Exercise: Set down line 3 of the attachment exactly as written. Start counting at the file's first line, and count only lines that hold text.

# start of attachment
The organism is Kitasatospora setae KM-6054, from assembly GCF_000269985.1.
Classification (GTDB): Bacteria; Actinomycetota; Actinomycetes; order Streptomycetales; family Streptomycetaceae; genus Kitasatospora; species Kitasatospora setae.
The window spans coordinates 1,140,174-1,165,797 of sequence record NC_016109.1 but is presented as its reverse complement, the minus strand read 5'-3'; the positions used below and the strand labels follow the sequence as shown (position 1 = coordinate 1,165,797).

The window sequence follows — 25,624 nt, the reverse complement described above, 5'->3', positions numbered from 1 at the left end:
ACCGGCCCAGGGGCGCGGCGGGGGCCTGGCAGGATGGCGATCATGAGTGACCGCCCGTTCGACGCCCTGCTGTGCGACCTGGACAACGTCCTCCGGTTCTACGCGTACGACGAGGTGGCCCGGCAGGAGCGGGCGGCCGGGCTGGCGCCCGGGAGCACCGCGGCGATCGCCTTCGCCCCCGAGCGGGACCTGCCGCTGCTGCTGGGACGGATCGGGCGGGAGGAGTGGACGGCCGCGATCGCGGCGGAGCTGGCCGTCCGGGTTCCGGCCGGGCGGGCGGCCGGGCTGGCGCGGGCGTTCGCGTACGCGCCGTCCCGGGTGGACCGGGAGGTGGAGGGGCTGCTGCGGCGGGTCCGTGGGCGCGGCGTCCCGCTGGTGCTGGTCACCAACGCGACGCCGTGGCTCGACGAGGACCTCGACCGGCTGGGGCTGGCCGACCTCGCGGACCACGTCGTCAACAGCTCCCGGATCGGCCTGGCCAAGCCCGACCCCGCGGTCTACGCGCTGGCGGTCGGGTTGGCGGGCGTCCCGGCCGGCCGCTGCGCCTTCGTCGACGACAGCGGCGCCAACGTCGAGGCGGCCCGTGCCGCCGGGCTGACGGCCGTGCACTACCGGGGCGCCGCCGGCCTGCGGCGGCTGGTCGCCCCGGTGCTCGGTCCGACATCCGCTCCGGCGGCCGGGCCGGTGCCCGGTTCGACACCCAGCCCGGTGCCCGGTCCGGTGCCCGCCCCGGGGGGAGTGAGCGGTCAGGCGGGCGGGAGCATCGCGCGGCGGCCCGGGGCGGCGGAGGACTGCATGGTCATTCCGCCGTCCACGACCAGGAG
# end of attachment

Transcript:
The window spans coordinates 1,140,174-1,165,797 of sequence record NC_016109.1 but is presented as its reverse complement, the minus strand read 5'-3'; the positions used below and the strand labels follow the sequence as shown (position 1 = coordinate 1,165,797).